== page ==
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Seroon

Listened to 06/2019.
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71: Home?
Terrible, Thanks For Asking
Cane Roberts has lived in a number of places, but which places can he actually call home? You can catch up with TTFA on Instagram, Twitter and Facebook using @ttfapodcast. Nora's Instagram is @noraborealis. You can order Nora's new book -- No Happy Endings -- from her website at noraborealis.com/book. TTFA is public media. Which means we are supported by you. You can join us with a contribution at ttfa.org/donate And check out our sponsors this week: Rothy's - rothys.com/terrible. Talkspace - talkspace.com with code TERRIBLE Brooklinen - brooklinen.com with code TERRIBLE
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Seroon

Listened to 05/2019.
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What’s love (styles) got to do with it?
The Uncertain Hour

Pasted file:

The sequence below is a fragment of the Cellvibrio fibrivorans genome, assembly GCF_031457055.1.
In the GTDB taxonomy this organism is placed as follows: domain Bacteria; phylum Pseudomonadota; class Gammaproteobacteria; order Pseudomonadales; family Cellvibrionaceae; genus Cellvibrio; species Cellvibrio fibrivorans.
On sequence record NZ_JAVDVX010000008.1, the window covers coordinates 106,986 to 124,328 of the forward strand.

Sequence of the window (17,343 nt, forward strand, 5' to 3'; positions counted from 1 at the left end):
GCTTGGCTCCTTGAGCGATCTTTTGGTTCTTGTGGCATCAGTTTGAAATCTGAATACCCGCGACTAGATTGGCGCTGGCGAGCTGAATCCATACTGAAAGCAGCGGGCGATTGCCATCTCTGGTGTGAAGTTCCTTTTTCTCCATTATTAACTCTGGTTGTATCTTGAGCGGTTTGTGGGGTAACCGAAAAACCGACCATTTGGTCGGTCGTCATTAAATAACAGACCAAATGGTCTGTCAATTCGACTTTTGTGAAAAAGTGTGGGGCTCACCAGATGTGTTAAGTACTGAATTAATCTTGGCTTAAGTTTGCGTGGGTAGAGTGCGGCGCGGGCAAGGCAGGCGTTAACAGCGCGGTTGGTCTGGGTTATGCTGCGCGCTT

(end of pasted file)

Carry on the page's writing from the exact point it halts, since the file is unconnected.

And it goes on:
What do you think of when you think of welfare? Probably something along the lines of help or money given to families living in poverty.  Or, work requirements to receive assistance. But actually, in 2014 only 23 out of every 100 poor families received basic cash assistance. That’s partly because states have a lot of discretion in deciding how to spend federal welfare block grants, known as Temporary Assistance to Needy Families, or TANF. States spend welfare money on the obvious things, like childcare and work-related activities. They also spend a significant chunk on some very surprising things, which you can see using this online tool from Marketplace. We took a trip to Oklahoma to hang out in a marriage class for middle-income couples, funded by — you guessed it —  your taxpayer dollars. Welcome back to “The Uncertain Hour,” the Wealth & Poverty desk’s new podcast hosted by Senior Correspondent Krissy Clark.  
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Seroon